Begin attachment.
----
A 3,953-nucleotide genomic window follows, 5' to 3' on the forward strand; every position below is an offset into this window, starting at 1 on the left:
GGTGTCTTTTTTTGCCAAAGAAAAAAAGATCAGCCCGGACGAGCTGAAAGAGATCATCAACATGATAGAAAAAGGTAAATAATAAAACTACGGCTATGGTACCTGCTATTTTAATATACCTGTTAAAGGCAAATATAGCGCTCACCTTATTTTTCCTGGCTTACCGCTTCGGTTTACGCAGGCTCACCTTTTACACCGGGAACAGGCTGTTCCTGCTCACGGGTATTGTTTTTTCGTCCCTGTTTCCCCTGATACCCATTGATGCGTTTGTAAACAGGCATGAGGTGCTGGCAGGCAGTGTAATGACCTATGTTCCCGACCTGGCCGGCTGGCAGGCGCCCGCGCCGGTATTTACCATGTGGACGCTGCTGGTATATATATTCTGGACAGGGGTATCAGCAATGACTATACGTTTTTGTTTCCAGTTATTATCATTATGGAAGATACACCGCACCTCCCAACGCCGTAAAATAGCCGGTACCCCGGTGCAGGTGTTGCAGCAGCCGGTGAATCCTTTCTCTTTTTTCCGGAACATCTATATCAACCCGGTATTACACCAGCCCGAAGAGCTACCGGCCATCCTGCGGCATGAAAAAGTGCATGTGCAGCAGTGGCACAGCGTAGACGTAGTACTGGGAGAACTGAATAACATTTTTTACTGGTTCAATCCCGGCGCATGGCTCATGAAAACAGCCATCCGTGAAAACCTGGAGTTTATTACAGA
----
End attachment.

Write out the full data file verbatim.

A 3,953-nucleotide genomic window follows, 5' to 3' on the forward strand; every position below is an offset into this window, starting at 1 on the left:
GGTGTCTTTTTTTGCCAAAGAAAAAAAGATCAGCCCGGACGAGCTGAAAGAGATCATCAACATGATAGAAAAAGGTAAATAATAAAACTACGGCTATGGTACCTGCTATTTTAATATACCTGTTAAAGGCAAATATAGCGCTCACCTTATTTTTCCTGGCTTACCGCTTCGGTTTACGCAGGCTCACCTTTTACACCGGGAACAGGCTGTTCCTGCTCACGGGTATTGTTTTTTCGTCCCTGTTTCCCCTGATACCCATTGATGCGTTTGTAAACAGGCATGAGGTGCTGGCAGGCAGTGTAATGACCTATGTTCCCGACCTGGCCGGCTGGCAGGCGCCCGCGCCGGTATTTACCATGTGGACGCTGCTGGTATATATATTCTGGACAGGGGTATCAGCAATGACTATACGTTTTTGTTTCCAGTTATTATCATTATGGAAGATACACCGCACCTCCCAACGCCGTAAAATAGCCGGTACCCCGGTGCAGGTGTTGCAGCAGCCGGTGAATCCTTTCTCTTTTTTCCGGAACATCTATATCAACCCGGTATTACACCAGCCCGAAGAGCTACCGGCCATCCTGCGGCATGAAAAAGTGCATGTGCAGCAGTGGCACAGCGTAGACGTAGTACTGGGAGAACTGAATAACATTTTTTACTGGTTCAATCCCGGCGCATGGCTCATGAAAACAGCCATCCGTGAAAACCTGGAGTTTATTACAGA